Toronto Star, March 11, 1998

Academy not a model for boot camps, province says
"It's a private school, not young offender facility" Runciman says
By Joel Ruimy, Toronto Star Queen's Park Bureau Chief

Solicitor-General Bob Runciman says the province didn't model its young-offender boot camp after Robert Land Academy - even though Premier Mike Harris used the private school as a campaign backdrop in the 1995 elections.

"To suggest that we're modeling the strict-discipline approach on Robert Land is not factually correct," Runciman said yesterday during a news conference to announce extension of boot-camp regulations from one pilot project to the 16 remaining youth jails in Ontario starting today.

In a reference to the two teens who were fatally struck by a train Saturday night after running away from the military-style school, Runciman added that "to try and draw parallels here is unfortunate.

"I don't want to draw an analogy with that situation," he added. "Clearly it's not a young offender facility. It's a private school, a military-style private school."

Harris visited the school during the last campaign, suggesting at the time that the school's get-tough approach was what the Progressive Conservatives had in mind for corrections centres catering to 16- and 17-year-olds.

The timing of Runciman's announcement yesterday - just two days after the deaths of the two Robert Land teens - brought questions about the strict-discipline approach.

The boot-camp issue is a political trouble spot for Runciman.

Two youths escaped from the pilot facility north of Barrie last year on the eve of a visit there by the minister and reporters.

Runciman announced yesterday that most of the measures in place at the pilot camp will be imposed on the 16 other detention centres, which he said now are a ``patchwork'' of different approaches.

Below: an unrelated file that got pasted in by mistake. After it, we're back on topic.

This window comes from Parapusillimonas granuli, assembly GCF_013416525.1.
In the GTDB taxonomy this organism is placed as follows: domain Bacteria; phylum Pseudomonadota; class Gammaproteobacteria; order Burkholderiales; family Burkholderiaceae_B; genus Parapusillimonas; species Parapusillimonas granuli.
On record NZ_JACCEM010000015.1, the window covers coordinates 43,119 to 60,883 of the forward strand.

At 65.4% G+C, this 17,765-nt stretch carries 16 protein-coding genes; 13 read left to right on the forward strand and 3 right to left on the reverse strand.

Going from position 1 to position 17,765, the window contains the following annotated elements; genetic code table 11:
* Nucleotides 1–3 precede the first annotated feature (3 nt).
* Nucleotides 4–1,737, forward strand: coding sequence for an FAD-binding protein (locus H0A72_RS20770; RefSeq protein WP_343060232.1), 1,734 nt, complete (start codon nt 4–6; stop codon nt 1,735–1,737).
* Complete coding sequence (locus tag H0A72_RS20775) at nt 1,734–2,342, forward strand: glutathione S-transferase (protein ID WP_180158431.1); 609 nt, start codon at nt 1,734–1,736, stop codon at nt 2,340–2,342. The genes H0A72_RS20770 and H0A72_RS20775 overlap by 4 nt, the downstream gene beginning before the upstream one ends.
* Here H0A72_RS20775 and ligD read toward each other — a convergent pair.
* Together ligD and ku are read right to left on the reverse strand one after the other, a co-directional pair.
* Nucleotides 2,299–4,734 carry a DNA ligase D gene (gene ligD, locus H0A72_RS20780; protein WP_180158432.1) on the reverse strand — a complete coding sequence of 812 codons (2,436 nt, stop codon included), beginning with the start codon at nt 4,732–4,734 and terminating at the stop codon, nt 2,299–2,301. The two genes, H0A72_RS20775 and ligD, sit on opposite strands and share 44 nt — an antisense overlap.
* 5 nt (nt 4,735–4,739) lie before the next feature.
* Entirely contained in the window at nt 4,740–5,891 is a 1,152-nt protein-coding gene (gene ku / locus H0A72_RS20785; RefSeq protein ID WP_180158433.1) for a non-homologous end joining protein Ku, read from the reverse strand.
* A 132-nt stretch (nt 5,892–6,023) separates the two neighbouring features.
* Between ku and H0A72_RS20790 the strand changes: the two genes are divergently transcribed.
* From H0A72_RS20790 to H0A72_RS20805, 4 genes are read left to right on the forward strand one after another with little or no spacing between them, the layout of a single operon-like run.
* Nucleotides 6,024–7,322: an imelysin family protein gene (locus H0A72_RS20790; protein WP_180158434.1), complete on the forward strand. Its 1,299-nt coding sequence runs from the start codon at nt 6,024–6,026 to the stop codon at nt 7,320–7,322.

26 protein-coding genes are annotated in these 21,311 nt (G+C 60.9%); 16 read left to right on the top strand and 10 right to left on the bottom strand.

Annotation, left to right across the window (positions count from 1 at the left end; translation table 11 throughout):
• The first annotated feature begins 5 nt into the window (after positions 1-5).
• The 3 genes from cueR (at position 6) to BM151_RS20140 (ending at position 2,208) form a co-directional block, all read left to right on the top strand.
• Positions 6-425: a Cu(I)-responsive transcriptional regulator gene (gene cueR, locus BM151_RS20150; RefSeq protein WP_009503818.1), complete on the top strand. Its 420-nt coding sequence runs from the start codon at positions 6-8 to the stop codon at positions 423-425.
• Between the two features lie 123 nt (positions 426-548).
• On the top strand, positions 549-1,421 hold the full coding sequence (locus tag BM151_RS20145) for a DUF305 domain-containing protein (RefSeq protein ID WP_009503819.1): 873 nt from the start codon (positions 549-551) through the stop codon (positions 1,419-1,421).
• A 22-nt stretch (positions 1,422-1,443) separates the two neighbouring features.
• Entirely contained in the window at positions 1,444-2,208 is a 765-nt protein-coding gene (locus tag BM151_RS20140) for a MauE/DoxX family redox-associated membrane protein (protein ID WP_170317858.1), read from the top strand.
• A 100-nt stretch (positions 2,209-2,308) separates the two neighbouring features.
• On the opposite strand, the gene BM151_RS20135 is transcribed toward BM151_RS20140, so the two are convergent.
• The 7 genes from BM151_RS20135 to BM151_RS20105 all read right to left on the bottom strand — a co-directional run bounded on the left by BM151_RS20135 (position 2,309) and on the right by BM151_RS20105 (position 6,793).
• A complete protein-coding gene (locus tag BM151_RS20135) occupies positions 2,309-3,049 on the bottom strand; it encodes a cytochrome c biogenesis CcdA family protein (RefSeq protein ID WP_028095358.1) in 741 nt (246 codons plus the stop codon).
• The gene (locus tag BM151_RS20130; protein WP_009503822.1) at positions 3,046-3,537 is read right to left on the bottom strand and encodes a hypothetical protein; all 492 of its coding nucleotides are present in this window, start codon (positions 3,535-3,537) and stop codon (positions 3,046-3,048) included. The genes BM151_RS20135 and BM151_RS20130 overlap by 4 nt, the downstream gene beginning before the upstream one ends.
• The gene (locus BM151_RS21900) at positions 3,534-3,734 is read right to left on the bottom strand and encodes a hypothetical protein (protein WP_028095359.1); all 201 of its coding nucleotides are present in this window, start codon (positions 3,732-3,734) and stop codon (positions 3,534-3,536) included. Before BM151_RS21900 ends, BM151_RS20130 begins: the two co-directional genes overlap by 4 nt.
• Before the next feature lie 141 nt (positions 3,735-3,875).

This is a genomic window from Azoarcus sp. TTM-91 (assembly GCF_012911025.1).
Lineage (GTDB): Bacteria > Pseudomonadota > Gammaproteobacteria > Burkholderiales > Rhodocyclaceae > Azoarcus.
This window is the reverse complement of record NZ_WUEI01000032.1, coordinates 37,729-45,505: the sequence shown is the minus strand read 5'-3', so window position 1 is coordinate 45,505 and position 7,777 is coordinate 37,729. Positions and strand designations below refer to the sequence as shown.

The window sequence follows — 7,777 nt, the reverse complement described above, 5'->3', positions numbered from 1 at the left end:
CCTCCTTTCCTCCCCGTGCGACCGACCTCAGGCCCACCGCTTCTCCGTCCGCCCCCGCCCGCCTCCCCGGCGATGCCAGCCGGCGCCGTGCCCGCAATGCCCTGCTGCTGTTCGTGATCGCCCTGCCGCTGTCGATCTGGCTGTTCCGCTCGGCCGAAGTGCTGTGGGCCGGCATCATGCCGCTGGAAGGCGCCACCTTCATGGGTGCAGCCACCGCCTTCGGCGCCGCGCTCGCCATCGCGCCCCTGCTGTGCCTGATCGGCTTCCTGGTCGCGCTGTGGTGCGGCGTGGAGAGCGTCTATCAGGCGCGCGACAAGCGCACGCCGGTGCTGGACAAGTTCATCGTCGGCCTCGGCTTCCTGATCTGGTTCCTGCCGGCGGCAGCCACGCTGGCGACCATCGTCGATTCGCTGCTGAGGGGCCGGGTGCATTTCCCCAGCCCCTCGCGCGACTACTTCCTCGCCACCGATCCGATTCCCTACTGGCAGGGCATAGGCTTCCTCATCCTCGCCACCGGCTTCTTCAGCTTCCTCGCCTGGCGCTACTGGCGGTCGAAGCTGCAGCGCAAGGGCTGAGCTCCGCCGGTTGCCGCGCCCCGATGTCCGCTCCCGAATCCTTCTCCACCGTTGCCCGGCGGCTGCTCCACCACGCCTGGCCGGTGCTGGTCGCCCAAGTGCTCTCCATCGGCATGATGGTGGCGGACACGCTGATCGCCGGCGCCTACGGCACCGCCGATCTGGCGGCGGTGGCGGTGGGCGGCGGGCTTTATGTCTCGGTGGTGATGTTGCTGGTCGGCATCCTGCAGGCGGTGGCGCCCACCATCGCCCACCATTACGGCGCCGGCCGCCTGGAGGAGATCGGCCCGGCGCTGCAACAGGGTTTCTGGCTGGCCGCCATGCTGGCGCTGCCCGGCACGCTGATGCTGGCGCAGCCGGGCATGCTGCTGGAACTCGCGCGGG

Among the measures:

  • Structured 16-hour days beginning at 6:45 a.m.

  • No video games (existing machines will be donated to community groups).

  • Mandatory studies and homework.

  • Earned rather than automatic recreation time.

    Runciman said the new measures are in response to a 64-per-cent re-offend rate among convicted teens "who show disrespect for law and order."

    When one reporter cited Statistics Canada figures showing crime is declining across Canada, Runciman replied that he has "some trouble with the federal statistics."

    "Some levels of crime are not being fully reported,'' he said, suggesting that the StatsCan numbers may not be painting a true picture of criminal activity in Canada.

    NDP justice critic Peter Kormos (Welland-Thorold), who attended the news conference yesterday in an outbuilding at the Toronto (Don) Jail, assailed the tough new measures on young convicts.

    "It's sad and it's been noted that this takes place within days of serious questions being asked about the efficacy of Robert Land Academy which clearly was Mike Harris' inspiration for the boot-camp approach," he said.

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